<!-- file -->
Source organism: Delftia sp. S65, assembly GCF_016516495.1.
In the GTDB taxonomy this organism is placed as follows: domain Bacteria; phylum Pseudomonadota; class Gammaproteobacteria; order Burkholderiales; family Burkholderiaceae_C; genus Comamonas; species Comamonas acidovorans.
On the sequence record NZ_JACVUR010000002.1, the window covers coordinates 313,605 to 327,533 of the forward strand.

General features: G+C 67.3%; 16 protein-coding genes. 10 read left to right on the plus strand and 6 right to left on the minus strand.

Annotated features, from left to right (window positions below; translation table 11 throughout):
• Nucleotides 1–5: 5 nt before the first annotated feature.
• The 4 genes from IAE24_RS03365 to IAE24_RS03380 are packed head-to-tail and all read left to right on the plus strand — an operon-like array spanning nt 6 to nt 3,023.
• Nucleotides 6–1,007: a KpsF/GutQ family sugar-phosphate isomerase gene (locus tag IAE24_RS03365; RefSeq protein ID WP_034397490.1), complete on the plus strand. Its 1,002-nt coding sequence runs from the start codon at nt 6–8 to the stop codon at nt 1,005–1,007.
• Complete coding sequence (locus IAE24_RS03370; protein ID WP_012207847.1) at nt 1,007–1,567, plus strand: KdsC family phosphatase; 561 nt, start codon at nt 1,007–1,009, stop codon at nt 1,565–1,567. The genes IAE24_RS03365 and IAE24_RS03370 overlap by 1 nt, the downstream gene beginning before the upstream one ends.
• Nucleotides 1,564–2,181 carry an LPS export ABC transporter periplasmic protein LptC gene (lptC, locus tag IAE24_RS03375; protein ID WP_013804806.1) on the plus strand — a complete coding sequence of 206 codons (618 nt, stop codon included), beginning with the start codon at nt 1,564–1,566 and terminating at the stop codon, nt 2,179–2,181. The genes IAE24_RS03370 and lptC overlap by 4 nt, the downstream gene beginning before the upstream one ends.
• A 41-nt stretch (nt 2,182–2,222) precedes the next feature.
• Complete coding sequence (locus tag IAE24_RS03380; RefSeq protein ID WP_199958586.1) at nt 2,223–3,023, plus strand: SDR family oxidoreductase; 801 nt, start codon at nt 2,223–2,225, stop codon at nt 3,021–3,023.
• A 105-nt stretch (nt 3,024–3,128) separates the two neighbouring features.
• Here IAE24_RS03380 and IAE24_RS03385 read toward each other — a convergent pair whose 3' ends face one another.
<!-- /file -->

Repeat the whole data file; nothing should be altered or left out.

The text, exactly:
Source organism: Delftia sp. S65, assembly GCF_016516495.1.
In the GTDB taxonomy this organism is placed as follows: domain Bacteria; phylum Pseudomonadota; class Gammaproteobacteria; order Burkholderiales; family Burkholderiaceae_C; genus Comamonas; species Comamonas acidovorans.
On the sequence record NZ_JACVUR010000002.1, the window covers coordinates 313,605 to 327,533 of the forward strand.

General features: G+C 67.3%; 16 protein-coding genes. 10 read left to right on the plus strand and 6 right to left on the minus strand.

Annotated features, from left to right (window positions below; translation table 11 throughout):
• Nucleotides 1–5: 5 nt before the first annotated feature.
• The 4 genes from IAE24_RS03365 to IAE24_RS03380 are packed head-to-tail and all read left to right on the plus strand — an operon-like array spanning nt 6 to nt 3,023.
• Nucleotides 6–1,007: a KpsF/GutQ family sugar-phosphate isomerase gene (locus tag IAE24_RS03365; RefSeq protein ID WP_034397490.1), complete on the plus strand. Its 1,002-nt coding sequence runs from the start codon at nt 6–8 to the stop codon at nt 1,005–1,007.
• Complete coding sequence (locus IAE24_RS03370; protein ID WP_012207847.1) at nt 1,007–1,567, plus strand: KdsC family phosphatase; 561 nt, start codon at nt 1,007–1,009, stop codon at nt 1,565–1,567. The genes IAE24_RS03365 and IAE24_RS03370 overlap by 1 nt, the downstream gene beginning before the upstream one ends.
• Nucleotides 1,564–2,181 carry an LPS export ABC transporter periplasmic protein LptC gene (lptC, locus tag IAE24_RS03375; protein ID WP_013804806.1) on the plus strand — a complete coding sequence of 206 codons (618 nt, stop codon included), beginning with the start codon at nt 1,564–1,566 and terminating at the stop codon, nt 2,179–2,181. The genes IAE24_RS03370 and lptC overlap by 4 nt, the downstream gene beginning before the upstream one ends.
• A 41-nt stretch (nt 2,182–2,222) precedes the next feature.
• Complete coding sequence (locus tag IAE24_RS03380; RefSeq protein ID WP_199958586.1) at nt 2,223–3,023, plus strand: SDR family oxidoreductase; 801 nt, start codon at nt 2,223–2,225, stop codon at nt 3,021–3,023.
• A 105-nt stretch (nt 3,024–3,128) separates the two neighbouring features.
• Here IAE24_RS03380 and IAE24_RS03385 read toward each other — a convergent pair whose 3' ends face one another.